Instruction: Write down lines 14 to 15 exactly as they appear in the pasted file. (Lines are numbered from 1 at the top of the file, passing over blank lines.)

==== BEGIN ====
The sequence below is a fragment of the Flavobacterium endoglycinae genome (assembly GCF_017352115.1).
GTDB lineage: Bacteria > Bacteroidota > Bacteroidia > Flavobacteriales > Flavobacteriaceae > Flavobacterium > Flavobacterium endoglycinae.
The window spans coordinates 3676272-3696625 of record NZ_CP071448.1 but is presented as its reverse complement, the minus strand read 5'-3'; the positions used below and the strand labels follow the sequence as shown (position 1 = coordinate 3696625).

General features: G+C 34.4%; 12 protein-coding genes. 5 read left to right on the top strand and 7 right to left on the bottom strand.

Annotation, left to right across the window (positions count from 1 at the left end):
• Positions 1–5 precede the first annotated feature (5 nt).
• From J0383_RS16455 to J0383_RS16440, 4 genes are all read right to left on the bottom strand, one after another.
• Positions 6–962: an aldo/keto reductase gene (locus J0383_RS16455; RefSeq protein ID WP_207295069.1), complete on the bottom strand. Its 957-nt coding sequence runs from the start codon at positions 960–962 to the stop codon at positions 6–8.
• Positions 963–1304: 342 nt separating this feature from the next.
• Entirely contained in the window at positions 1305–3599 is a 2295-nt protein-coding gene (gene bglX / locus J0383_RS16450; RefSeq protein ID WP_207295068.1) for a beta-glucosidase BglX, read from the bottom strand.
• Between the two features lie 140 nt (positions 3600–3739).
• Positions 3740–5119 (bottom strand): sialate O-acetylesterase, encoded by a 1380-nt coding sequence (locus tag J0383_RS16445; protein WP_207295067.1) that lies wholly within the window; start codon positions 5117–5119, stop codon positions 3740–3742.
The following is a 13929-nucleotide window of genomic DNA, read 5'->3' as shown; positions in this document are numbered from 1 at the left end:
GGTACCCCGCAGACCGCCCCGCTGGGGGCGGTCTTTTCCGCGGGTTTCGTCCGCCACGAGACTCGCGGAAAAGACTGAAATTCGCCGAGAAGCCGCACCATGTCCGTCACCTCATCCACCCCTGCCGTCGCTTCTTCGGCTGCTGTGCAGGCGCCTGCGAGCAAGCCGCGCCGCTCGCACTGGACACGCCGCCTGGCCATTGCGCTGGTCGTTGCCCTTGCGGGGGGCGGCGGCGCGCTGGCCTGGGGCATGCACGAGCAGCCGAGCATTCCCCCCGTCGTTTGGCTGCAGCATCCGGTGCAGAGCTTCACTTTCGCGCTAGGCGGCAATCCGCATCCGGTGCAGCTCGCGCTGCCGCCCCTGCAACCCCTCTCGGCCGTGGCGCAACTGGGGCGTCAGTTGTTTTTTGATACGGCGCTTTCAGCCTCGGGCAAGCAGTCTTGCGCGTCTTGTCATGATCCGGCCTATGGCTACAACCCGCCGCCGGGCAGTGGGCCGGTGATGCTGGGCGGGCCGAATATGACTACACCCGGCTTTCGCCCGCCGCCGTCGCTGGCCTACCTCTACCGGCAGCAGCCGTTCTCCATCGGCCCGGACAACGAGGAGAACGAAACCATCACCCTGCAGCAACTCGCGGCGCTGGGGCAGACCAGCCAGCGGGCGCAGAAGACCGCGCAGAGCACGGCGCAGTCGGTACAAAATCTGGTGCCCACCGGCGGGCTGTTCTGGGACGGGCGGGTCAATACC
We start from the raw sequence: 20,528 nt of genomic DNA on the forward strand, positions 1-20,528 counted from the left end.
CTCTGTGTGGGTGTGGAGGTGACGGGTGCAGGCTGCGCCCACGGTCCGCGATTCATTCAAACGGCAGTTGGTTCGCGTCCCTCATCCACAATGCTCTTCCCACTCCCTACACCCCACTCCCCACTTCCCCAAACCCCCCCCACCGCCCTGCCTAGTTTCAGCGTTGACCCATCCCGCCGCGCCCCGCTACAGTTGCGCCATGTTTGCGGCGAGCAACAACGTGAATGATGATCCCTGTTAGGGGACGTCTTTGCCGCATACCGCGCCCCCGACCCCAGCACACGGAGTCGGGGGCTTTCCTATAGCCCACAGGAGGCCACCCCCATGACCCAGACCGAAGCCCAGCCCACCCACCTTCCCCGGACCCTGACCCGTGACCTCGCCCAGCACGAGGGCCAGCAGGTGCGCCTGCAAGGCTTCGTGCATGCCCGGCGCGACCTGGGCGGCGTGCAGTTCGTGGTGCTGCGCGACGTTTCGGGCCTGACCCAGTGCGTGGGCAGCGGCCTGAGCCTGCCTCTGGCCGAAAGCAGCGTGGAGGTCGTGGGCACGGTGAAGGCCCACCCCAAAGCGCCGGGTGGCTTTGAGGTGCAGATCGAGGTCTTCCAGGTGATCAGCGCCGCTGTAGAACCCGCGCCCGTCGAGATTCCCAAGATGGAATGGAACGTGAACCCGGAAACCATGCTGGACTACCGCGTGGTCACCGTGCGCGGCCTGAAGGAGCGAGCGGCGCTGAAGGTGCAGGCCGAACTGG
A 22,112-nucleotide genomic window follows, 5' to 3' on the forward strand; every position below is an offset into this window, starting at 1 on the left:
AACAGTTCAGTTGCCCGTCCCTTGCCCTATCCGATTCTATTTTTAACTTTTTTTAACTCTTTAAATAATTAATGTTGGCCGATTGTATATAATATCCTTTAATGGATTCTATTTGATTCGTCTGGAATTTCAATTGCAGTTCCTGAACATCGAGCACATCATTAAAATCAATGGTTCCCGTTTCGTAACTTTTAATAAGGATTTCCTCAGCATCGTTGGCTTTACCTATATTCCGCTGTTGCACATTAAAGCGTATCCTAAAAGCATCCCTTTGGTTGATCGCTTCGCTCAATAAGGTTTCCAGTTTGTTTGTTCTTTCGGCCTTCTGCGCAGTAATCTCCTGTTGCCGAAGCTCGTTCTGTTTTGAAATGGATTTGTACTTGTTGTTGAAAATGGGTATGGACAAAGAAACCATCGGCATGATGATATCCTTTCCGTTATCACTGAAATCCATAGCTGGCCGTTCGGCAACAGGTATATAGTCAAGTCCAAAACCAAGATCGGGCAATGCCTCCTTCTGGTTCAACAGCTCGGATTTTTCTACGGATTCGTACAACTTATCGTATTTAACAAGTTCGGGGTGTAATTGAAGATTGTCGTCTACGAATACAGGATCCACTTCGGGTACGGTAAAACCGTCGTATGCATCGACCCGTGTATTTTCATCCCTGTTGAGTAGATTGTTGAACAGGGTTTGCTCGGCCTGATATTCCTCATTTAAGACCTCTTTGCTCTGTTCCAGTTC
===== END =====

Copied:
GGTACCCCGCAGACCGCCCCGCTGGGGGCGGTCTTTTCCGCGGGTTTCGTCCGCCACGAGACTCGCGGAAAAGACTGAAATTCGCCGAGAAGCCGCACCATGTCCGTCACCTCATCCACCCCTGCCGTCGCTTCTTCGGCTGCTGTGCAGGCGCCTGCGAGCAAGCCGCGCCGCTCGCACTGGACACGCCGCCTGGCCATTGCGCTGGTCGTTGCCCTTGCGGGGGGCGGCGGCGCGCTGGCCTGGGGCATGCACGAGCAGCCGAGCATTCCCCCCGTCGTTTGGCTGCAGCATCCGGTGCAGAGCTTCACTTTCGCGCTAGGCGGCAATCCGCATCCGGTGCAGCTCGCGCTGCCGCCCCTGCAACCCCTCTCGGCCGTGGCGCAACTGGGGCGTCAGTTGTTTTTTGATACGGCGCTTTCAGCCTCGGGCAAGCAGTCTTGCGCGTCTTGTCATGATCCGGCCTATGGCTACAACCCGCCGCCGGGCAGTGGGCCGGTGATGCTGGGCGGGCCGAATATGACTACACCCGGCTTTCGCCCGCCGCCGTCGCTGGCCTACCTCTACCGGCAGCAGCCGTTCTCCATCGGCCCGGACAACGAGGAGAACGAAACCATCACCCTGCAGCAACTCGCGGCGCTGGGGCAGACCAGCCAGCGGGCGCAGAAGACCGCGCAGAGCACGGCGCAGTCGGTACAAAATCTGGTGCCCACCGGCGGGCTGTTCTGGGACGGGCGGGTCAATACC
We start from the raw sequence: 20,528 nt of genomic DNA on the forward strand, positions 1-20,528 counted from the left end.